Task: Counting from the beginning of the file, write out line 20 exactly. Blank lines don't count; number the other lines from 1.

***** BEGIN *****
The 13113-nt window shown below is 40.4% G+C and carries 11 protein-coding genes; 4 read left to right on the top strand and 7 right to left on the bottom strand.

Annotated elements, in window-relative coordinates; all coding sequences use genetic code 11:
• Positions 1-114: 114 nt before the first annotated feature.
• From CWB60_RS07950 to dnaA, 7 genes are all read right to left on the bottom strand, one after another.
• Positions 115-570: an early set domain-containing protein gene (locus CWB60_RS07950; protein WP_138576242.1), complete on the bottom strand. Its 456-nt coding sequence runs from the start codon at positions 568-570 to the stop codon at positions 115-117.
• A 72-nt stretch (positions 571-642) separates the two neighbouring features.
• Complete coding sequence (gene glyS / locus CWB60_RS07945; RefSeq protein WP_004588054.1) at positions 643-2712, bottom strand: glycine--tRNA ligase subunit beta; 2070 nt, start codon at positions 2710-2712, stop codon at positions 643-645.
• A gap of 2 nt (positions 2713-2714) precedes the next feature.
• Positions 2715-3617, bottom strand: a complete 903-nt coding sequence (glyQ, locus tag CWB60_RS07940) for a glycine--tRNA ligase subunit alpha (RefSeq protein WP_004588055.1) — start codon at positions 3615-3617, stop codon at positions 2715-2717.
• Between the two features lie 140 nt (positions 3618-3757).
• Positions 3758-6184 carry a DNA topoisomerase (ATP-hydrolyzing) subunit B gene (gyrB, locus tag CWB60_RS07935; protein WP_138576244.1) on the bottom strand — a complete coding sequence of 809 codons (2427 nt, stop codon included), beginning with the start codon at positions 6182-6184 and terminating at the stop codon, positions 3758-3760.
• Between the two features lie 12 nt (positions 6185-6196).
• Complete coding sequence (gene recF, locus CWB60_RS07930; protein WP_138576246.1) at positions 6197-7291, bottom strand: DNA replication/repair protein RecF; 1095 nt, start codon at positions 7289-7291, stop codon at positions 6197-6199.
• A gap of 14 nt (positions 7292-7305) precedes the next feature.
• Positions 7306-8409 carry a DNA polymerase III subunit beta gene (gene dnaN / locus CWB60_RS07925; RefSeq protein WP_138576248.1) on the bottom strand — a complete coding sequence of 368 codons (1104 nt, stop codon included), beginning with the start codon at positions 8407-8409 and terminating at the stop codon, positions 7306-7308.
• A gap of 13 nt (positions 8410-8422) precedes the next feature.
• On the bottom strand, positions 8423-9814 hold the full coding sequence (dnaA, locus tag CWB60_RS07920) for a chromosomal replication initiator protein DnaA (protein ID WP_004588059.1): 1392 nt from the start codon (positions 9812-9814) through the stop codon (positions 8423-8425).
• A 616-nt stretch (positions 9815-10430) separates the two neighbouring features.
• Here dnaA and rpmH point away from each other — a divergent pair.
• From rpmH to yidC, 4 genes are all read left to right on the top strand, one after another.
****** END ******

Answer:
• From rpmH to yidC, 4 genes are all read left to right on the top strand, one after another.